5

In Entity Framework 6 I can use SqlFunctions.DatePart() method:

var byWeek = data.GroupBy(x => SqlFunctions.DatePart("week", x.Date));

But these classes (DbFunctions and SqlFunctions are not available in Entity Framework Core) (reference).

So my question is How can I group by week in Entity Framework core?

  • 3
    Since currently all EF Core queries having GroupBy clause are processed in memory, you could safely use x.Date.DayOfYear / 7 or something like that. – Ivan Stoev Mar 8 '17 at 17:31
  • @IvanStoev not anymore. group-by querys are compiled to sql since ef core 2.1. see my answer for an working example. – cyptus Jun 10 '19 at 16:21
3

My current workaround for the missing functionality is

var firstMondayOfYear = this.GetFirstMondayOfYear(DateTime.Now.Year);
var entries =
    this.entitiesService.FindForLastMonths(this.CurrentUser.Id, 6)
        .GroupBy(x => ((int)(x.Date - firstMondayOfYear).TotalDays / 7))

The function GetFirstMondayOfYear:

private DateTime GetFirstMondayOfYear(int year)
{
    var dt = new DateTime(year, 1, 1);
    while (dt.DayOfWeek != DayOfWeek.Monday)
    {
        dt = dt.AddDays(1);
    }

    return dt;
}

This grouping gives the week number for the current year and negative values for previous years.

Later you can get the week name by using this getter:

public string WeekName
{
    get
    {
        var year = DateTime.Now.AddYears((int)Math.Floor(this.WeekNumber / 52.0)).Year;
        var weekNumber = this.WeekNumber % 52;
        while (weekNumber < 0)
        {
            weekNumber += 52;
        }

        return $"{year}, W{weekNumber}";
    }
}
| improve this answer | |
  • Note that this entire query is going to be done in memory so will likely be very slow. – DavidG Jun 12 '19 at 7:38
1

It is possible to make use of the datepart SQL function by wrapping it with the DbFunctionAttribute. Tricky part is to tell ef core not to handle the datepart type parameter as a string. Example:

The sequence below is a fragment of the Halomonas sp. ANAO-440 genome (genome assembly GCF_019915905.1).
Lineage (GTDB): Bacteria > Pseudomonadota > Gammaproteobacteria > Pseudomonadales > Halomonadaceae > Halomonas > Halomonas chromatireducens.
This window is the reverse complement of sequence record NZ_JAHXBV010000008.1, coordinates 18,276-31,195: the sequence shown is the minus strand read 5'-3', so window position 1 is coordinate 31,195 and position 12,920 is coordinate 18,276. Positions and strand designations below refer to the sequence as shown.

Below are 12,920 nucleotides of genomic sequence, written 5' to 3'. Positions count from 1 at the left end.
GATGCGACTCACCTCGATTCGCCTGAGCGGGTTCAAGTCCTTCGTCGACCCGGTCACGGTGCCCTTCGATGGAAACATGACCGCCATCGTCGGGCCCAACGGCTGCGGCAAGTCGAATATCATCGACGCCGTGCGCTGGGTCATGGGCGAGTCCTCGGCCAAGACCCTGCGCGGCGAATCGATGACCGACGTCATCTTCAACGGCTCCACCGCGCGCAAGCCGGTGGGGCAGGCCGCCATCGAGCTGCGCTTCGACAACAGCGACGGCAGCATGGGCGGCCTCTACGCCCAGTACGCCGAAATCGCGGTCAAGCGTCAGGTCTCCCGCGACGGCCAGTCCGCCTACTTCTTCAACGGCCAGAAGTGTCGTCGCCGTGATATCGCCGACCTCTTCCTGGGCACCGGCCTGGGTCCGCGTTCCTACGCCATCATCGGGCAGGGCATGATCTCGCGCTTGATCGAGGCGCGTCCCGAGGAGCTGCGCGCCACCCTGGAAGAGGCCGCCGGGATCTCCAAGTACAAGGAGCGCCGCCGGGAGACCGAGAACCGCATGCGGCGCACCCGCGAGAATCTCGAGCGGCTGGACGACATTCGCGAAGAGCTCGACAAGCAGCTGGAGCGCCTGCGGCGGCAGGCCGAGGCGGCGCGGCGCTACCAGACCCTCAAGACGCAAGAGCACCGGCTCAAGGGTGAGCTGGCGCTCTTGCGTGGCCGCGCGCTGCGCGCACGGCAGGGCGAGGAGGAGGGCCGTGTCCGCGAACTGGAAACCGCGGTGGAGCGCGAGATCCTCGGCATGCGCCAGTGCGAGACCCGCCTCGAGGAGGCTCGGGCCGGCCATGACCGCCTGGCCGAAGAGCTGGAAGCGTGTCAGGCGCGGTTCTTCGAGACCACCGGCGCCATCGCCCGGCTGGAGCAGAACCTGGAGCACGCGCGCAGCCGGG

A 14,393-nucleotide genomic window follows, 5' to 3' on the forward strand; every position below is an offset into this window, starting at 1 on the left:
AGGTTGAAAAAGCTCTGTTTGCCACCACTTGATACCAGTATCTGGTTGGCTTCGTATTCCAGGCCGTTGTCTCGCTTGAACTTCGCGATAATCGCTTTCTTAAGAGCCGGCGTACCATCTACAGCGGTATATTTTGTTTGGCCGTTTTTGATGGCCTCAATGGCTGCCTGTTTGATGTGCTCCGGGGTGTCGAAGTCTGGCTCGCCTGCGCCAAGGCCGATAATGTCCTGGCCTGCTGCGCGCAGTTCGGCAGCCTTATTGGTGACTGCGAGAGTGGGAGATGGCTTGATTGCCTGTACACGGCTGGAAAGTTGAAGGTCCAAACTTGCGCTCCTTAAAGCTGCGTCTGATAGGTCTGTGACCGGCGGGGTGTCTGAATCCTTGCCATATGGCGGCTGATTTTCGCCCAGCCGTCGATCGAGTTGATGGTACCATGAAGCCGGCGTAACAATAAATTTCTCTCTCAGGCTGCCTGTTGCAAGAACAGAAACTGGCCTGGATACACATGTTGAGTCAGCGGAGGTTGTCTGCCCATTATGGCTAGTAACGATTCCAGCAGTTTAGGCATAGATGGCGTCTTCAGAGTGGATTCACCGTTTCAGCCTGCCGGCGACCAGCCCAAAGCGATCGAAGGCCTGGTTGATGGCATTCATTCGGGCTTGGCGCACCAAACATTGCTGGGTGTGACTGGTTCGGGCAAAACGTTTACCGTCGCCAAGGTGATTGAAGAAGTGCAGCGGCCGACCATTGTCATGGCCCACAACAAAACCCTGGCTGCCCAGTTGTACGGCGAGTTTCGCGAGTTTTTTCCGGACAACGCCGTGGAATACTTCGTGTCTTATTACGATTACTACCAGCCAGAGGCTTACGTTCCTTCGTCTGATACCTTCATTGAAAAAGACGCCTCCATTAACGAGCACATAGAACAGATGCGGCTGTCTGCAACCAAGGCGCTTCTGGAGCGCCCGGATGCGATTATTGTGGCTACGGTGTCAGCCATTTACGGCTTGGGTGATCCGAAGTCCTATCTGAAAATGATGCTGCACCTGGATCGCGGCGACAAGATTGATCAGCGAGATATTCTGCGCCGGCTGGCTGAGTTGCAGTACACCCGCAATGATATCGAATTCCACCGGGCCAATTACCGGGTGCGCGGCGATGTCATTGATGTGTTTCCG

DbContext:

public int? DatePart(string datePartArg, DateTime? date) => throw new Exception();

public void OnModelCreating(DbModelBuilder modelBuilder) {
    var methodInfo = typeof(DbContext).GetRuntimeMethod(nameof(DatePart), new[] { typeof(string), typeof(DateTime) });
    modelBuilder
        .HasDbFunction(methodInfo)
        .HasTranslation(args => new SqlFunctionExpression(nameof(DatePart), typeof(int?), new[]
                {
                        new SqlFragmentExpression(args.ToArray()[0].ToString()),
                        args.ToArray()[1]
                }));
}

Query:

repository.GroupBy(x => dbContext.DatePart("week", x.CreatedAt));

some more info: https://github.com/aspnet/EntityFrameworkCore/issues/10404

| improve this answer | |
0

I happened to be already using a view, so I just added extra columns to that view representing the week, month and year - for easy grouping via EF Core.

OrderDateDt,
DATEPART(week, OrderDateDt) OrderDateDt_Week,
DATEPART(month, OrderDateDt) OrderDateDt_Month,
DATEPART(year, OrderDateDt) OrderDateDt_Year,
| improve this answer | |
  • Note that datepart(week) cannot be used for an indexed view but I think datepart(iso_week) can. – Simon_Weaver Dec 30 '19 at 20:01
  • also since I answered this I learnt more about ISO_WEEK than I cared to - so be sure to look into which suits your needs. Also ISO_WEEK for today (12/30/19) is actually 1 as it is part of the first week of next year - so you can't use year or you'll end up with 12/30/19 being week one of 2019 which is not right! – Simon_Weaver Dec 30 '19 at 20:03

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